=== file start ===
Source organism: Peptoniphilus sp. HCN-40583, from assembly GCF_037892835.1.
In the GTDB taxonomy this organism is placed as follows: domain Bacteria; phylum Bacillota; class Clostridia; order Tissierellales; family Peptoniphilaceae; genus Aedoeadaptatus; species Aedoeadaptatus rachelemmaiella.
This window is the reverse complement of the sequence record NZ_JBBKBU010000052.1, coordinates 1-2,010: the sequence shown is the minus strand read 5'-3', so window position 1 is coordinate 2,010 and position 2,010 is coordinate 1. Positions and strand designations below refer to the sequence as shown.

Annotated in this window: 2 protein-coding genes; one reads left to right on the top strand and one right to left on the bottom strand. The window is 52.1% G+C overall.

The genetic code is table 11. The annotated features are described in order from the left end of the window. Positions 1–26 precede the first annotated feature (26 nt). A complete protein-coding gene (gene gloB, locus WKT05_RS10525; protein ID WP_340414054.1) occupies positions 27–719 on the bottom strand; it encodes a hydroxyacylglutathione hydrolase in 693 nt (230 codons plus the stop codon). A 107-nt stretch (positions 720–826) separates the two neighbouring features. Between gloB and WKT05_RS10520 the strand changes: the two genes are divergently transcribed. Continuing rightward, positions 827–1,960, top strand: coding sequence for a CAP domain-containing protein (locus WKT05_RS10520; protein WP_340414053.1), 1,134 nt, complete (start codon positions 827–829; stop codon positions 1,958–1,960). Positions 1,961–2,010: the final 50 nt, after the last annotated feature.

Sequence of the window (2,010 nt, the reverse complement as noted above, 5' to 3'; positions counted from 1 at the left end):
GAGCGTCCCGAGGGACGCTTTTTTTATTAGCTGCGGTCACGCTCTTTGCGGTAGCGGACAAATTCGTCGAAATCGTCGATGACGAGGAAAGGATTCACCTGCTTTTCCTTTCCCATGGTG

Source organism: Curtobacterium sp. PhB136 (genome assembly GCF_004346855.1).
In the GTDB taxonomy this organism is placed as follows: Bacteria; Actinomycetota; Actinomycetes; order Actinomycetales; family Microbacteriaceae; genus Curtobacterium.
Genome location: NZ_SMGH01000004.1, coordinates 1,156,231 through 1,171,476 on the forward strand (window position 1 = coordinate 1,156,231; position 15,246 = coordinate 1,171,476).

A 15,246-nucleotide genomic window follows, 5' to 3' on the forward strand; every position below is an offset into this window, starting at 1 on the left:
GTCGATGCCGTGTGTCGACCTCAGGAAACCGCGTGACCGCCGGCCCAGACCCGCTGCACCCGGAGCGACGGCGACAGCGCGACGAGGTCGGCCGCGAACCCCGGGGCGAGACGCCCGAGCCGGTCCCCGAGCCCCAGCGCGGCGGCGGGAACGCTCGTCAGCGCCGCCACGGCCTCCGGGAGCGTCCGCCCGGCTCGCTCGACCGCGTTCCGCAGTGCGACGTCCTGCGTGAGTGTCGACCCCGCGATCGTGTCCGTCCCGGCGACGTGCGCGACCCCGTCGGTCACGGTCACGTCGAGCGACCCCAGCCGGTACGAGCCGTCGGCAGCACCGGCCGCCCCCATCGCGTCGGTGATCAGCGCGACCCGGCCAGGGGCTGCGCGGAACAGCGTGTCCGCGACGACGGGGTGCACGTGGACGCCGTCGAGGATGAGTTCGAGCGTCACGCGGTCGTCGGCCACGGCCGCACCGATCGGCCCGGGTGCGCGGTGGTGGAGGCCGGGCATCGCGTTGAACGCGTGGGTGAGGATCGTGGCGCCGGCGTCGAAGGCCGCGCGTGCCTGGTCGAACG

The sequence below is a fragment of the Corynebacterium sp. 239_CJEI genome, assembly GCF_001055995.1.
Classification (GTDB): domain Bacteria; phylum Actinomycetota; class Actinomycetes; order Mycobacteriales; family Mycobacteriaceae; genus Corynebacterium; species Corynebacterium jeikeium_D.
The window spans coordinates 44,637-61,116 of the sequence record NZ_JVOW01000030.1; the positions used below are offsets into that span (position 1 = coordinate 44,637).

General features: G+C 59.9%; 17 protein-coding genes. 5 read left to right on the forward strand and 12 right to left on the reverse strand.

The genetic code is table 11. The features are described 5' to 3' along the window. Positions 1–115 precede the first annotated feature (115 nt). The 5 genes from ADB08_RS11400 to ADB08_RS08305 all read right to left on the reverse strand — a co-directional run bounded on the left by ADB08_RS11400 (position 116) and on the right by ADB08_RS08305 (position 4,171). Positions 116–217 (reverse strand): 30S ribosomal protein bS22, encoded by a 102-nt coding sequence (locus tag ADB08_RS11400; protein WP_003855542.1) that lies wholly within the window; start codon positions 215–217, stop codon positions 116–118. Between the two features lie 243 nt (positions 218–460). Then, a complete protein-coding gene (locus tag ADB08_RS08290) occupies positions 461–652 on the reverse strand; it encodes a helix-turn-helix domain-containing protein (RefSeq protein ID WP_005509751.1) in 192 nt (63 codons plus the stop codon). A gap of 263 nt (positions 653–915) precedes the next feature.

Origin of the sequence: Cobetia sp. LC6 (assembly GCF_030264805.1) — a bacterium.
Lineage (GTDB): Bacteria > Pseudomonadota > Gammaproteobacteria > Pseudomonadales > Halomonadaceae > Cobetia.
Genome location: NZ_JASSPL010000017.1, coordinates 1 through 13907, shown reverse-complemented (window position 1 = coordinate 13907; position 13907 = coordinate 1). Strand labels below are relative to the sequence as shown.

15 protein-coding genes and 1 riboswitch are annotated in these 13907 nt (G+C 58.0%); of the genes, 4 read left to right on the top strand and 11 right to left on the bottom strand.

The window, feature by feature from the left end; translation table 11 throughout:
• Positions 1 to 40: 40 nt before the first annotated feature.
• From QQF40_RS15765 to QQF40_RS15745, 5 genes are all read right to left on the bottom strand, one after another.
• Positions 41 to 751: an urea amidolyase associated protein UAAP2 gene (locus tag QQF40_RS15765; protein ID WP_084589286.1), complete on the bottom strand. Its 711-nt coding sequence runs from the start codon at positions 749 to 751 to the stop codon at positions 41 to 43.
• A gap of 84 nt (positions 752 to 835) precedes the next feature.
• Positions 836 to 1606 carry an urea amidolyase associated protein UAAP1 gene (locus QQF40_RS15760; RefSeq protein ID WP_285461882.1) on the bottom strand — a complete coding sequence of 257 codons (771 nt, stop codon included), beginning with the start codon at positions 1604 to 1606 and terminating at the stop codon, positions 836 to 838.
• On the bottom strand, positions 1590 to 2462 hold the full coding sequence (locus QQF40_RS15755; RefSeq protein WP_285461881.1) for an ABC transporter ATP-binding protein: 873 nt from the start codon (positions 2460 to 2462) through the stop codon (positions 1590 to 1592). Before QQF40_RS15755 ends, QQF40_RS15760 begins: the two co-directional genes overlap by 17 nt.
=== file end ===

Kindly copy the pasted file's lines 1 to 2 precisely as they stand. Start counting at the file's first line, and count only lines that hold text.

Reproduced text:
Source organism: Peptoniphilus sp. HCN-40583, from assembly GCF_037892835.1.
In the GTDB taxonomy this organism is placed as follows: domain Bacteria; phylum Bacillota; class Clostridia; order Tissierellales; family Peptoniphilaceae; genus Aedoeadaptatus; species Aedoeadaptatus rachelemmaiella.